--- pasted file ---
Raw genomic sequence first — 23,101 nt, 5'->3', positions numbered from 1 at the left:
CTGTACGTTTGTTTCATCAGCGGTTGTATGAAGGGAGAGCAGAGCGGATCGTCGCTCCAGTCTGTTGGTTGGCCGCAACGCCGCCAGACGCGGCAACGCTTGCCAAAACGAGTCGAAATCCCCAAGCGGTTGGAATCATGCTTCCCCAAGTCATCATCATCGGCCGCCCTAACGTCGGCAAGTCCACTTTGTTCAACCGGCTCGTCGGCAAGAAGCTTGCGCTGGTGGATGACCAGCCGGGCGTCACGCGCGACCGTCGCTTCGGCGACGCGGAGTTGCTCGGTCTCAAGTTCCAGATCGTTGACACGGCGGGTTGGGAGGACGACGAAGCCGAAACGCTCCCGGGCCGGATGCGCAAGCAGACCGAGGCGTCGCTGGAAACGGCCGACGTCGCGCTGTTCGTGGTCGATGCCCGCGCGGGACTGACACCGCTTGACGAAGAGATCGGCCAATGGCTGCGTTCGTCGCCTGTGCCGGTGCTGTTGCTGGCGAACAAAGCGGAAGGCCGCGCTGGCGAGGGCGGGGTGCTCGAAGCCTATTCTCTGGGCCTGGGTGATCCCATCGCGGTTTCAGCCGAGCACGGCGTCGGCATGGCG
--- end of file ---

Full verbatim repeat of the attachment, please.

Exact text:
Raw genomic sequence first — 23,101 nt, 5'->3', positions numbered from 1 at the left:
CTGTACGTTTGTTTCATCAGCGGTTGTATGAAGGGAGAGCAGAGCGGATCGTCGCTCCAGTCTGTTGGTTGGCCGCAACGCCGCCAGACGCGGCAACGCTTGCCAAAACGAGTCGAAATCCCCAAGCGGTTGGAATCATGCTTCCCCAAGTCATCATCATCGGCCGCCCTAACGTCGGCAAGTCCACTTTGTTCAACCGGCTCGTCGGCAAGAAGCTTGCGCTGGTGGATGACCAGCCGGGCGTCACGCGCGACCGTCGCTTCGGCGACGCGGAGTTGCTCGGTCTCAAGTTCCAGATCGTTGACACGGCGGGTTGGGAGGACGACGAAGCCGAAACGCTCCCGGGCCGGATGCGCAAGCAGACCGAGGCGTCGCTGGAAACGGCCGACGTCGCGCTGTTCGTGGTCGATGCCCGCGCGGGACTGACACCGCTTGACGAAGAGATCGGCCAATGGCTGCGTTCGTCGCCTGTGCCGGTGCTGTTGCTGGCGAACAAAGCGGAAGGCCGCGCTGGCGAGGGCGGGGTGCTCGAAGCCTATTCTCTGGGCCTGGGTGATCCCATCGCGGTTTCAGCCGAGCACGGCGTCGGCATGGCG